No and yes.
Objective characters are not a single group of characters working in concert with one another. There are many factions, as well as many varied functions performed by the various characters. They never all have the same agenda. In fact, as much as the protagonist works toward resolving the OS Problem, the antagonist works against its resolution.
The bulk of the objective characters are not aware of the Overall Story Problem and OS Solution until the last act of the story. Some may never be aware of them, even after the story is over. They might see them but not recognize them for their importance. Others may never be aware of the OS Problem and Solution, seeing only the OS Symptom and OS Response.
There will be one or two or more objective characters peppered in the story that can see what is going on, or at least partially so. They provide the voice drowned out by the crowd of other characters that gives insight into the story mechanisms that drive the Overall Story throughline. Sometimes it is the protagonist that does this (e.g. Atticus Finch in To Kill A Mockingbird), sometimes the Guardian character, the Antagonist, or a combination of characters (e.g. Obi-Wan and Princess Leia each have incomplete, privileged knowledge about what is really going on in Star Wars: A New Hope).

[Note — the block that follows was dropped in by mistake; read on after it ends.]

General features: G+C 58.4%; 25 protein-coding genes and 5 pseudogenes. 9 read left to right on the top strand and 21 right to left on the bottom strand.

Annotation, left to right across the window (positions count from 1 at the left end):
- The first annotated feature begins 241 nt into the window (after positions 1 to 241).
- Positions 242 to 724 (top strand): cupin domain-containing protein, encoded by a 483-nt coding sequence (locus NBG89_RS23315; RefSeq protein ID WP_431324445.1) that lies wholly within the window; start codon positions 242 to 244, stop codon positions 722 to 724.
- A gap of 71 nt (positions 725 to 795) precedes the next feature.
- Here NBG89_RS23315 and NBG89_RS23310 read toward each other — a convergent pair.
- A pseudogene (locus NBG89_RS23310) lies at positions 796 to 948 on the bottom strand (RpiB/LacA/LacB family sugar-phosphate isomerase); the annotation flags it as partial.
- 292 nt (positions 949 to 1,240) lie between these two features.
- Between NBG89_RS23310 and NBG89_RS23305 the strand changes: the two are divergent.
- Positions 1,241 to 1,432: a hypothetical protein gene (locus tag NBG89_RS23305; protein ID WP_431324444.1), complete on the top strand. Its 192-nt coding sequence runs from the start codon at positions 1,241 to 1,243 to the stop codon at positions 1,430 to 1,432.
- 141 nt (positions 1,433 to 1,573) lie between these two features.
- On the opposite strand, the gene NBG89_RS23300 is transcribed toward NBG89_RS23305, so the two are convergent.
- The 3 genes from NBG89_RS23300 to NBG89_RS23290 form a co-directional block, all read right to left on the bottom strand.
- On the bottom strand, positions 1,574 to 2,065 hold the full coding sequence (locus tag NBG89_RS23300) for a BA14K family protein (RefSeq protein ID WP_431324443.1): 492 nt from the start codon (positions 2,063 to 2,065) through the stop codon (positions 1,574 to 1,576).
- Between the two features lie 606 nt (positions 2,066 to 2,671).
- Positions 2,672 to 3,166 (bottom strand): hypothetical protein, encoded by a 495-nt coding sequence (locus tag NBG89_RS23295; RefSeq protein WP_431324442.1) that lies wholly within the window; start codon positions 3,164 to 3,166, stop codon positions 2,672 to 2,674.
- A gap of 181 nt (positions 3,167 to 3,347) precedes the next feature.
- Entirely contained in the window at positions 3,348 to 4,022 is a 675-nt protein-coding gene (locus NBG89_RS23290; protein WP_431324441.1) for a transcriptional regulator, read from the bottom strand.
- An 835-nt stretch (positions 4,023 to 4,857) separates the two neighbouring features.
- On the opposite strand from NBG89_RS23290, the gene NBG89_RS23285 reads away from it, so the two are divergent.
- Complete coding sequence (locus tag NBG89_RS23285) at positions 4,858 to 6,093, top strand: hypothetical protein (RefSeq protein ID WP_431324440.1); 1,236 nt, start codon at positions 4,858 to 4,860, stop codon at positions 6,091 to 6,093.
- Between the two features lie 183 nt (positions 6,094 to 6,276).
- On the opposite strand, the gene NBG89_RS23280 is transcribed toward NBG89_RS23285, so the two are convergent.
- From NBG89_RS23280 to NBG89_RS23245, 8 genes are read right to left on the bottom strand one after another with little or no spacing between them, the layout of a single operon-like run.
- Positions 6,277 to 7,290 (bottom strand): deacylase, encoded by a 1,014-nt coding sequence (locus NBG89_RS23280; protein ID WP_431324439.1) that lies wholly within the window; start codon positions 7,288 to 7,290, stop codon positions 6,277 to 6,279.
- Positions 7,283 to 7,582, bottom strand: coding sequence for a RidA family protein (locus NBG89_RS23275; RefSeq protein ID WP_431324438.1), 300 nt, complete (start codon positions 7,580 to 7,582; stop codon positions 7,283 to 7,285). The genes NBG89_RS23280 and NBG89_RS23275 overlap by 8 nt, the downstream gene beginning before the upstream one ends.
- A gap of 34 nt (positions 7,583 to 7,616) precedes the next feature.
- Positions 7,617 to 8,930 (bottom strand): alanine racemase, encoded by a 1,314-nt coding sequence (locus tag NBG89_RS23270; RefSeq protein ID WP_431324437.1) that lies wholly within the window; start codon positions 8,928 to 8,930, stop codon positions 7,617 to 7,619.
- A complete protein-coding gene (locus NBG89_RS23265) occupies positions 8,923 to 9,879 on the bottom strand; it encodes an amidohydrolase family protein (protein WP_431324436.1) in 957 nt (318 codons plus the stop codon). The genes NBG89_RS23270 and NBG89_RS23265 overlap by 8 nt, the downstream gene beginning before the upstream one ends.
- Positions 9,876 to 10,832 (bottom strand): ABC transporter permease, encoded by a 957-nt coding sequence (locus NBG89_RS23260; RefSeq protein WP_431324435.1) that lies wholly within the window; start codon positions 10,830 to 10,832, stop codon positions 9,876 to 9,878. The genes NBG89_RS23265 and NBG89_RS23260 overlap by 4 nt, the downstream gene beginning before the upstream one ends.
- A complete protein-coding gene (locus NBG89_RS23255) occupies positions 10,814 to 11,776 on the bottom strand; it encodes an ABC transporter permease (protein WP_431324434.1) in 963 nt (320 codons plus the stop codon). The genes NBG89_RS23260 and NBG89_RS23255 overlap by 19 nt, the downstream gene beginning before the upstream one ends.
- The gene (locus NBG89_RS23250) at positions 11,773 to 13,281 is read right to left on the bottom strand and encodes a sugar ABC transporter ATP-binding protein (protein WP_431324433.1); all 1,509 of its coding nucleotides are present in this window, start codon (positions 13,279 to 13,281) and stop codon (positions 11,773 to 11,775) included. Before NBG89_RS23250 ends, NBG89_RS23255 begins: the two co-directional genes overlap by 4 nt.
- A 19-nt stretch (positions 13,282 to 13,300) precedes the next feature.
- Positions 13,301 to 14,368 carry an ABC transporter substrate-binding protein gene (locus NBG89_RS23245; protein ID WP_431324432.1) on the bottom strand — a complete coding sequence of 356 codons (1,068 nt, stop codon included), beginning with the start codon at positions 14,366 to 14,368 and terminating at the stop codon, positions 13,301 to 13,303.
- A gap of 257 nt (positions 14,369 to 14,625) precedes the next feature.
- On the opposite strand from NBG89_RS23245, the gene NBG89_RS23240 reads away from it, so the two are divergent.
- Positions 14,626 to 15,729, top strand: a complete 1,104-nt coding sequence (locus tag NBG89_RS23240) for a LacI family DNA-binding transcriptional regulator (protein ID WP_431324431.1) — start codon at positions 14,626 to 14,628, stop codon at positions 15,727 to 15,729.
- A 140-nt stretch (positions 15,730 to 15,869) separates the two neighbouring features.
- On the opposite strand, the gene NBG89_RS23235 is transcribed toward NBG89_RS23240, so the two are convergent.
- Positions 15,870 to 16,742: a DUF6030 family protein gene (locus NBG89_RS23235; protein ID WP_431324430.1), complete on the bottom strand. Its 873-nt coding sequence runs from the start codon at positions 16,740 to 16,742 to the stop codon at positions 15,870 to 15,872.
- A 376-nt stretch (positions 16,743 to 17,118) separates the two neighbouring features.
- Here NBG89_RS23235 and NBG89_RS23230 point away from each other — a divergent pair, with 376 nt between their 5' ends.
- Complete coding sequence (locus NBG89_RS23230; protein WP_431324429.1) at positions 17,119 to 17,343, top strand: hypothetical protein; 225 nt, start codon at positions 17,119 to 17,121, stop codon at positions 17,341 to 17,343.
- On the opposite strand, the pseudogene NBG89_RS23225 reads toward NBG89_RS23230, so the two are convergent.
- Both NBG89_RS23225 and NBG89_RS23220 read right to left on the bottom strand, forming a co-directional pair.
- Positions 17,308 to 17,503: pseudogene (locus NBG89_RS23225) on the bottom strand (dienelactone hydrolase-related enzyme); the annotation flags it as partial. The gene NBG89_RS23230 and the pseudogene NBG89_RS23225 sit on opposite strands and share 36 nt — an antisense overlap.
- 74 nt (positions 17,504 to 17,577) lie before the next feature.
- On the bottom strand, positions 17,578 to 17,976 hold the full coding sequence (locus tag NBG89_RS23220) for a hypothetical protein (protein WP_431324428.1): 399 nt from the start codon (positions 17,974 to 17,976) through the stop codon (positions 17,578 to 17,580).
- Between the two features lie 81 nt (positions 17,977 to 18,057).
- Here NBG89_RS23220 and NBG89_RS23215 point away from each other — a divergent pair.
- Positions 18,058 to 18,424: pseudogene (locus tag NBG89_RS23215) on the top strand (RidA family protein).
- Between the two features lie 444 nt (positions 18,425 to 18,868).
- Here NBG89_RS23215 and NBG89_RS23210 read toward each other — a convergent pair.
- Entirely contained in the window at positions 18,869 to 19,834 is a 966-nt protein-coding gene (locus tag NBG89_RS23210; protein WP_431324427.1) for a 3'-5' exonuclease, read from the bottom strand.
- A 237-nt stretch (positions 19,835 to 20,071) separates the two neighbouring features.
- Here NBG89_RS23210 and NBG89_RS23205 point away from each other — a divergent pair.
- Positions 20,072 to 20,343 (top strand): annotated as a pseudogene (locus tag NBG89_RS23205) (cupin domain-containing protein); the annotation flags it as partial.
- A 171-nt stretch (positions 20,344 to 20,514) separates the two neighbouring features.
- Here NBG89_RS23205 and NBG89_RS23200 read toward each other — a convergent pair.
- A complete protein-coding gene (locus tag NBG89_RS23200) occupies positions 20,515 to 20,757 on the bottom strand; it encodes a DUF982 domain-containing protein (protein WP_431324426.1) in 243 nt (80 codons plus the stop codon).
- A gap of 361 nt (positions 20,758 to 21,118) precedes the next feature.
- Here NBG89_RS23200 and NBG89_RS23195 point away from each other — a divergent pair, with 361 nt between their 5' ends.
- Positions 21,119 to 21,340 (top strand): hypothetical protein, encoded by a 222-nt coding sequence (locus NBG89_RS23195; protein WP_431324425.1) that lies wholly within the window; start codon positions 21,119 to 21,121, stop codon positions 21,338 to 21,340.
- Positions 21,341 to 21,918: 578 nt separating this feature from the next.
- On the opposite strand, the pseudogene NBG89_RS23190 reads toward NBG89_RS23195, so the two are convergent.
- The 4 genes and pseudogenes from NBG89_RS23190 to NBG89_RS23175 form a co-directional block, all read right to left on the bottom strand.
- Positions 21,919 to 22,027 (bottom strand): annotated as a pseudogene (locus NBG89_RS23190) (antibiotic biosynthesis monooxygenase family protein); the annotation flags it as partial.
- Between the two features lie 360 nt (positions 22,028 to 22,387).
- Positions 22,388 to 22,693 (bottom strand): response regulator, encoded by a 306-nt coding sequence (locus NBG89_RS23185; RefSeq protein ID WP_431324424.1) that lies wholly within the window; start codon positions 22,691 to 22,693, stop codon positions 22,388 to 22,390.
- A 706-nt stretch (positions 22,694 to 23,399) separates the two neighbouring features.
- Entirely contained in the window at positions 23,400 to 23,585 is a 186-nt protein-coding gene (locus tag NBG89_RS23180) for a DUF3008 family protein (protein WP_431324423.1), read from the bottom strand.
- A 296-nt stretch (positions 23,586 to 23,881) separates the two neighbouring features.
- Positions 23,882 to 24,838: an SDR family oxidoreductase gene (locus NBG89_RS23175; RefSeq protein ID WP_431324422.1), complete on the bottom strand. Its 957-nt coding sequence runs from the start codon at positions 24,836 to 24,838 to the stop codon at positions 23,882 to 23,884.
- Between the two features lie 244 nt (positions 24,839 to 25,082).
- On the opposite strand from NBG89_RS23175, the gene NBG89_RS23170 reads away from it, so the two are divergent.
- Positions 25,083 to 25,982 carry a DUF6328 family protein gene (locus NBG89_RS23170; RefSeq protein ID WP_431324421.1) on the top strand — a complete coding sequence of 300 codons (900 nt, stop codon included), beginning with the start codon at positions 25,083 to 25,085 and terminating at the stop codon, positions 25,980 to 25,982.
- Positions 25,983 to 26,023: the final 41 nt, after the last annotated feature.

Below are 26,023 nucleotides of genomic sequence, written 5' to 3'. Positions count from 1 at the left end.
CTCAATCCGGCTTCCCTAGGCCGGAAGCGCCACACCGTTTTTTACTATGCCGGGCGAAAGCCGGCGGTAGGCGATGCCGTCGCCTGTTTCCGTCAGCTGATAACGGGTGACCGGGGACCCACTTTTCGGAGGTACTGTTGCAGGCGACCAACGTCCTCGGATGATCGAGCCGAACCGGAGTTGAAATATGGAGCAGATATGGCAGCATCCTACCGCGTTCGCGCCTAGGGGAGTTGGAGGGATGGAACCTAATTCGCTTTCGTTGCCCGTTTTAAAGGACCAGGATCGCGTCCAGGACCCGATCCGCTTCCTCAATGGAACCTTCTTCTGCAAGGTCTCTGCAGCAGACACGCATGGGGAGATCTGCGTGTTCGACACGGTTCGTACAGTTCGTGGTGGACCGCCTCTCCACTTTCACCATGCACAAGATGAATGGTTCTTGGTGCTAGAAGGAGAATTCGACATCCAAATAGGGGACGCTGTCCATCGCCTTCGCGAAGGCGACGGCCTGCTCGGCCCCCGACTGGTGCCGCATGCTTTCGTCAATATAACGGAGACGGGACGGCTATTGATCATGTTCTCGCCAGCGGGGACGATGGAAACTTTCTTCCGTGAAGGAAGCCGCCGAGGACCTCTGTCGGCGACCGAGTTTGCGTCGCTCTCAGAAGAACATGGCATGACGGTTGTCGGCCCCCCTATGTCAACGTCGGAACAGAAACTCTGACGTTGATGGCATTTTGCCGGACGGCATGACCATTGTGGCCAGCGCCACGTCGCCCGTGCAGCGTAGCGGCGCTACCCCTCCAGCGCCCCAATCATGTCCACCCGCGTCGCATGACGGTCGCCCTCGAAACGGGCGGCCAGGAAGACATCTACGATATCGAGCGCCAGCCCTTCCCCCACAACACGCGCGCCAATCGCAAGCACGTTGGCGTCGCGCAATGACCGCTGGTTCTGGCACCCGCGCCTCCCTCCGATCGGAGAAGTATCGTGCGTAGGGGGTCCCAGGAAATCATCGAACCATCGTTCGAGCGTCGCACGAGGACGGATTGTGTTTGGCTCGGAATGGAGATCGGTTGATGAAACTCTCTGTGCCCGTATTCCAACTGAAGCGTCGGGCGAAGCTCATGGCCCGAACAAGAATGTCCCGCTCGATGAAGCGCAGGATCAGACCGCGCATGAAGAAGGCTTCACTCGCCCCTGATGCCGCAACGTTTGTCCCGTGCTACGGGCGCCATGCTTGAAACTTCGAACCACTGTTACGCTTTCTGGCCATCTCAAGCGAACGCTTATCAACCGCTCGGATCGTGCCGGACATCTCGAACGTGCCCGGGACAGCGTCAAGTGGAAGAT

Even then, these characters may not know about the OS Problem and Solution until later on in the story. Like the Main Character development, it is not a matter of being all or nothing, but a matter of WHEN they know -- or suspect -- what is causing the troubles. Unlike the Main Character development, the Overall Story throughline present the logistical problem to be solved. Instead of the layers of justifications blinding the MC from the source of his troubles, there is a Story Goal in the OS throughline, with Requirements, Prerequisites, Preconditions and more to wade through in order to achieve the Story Goal while resolving the OS Problem.
Lastly, there is the matter of when the AUDIENCE finds out about the OS problem and solution. That is mostly a matter of storyweaving -- controlling WHEN essential information about the storyform is revealed to the audience. There may be a difference between when the characters know, and when we, the audience, know, and when we know THEY know. Fortunately, it's up to us as authors to make those distinctions as we see fit.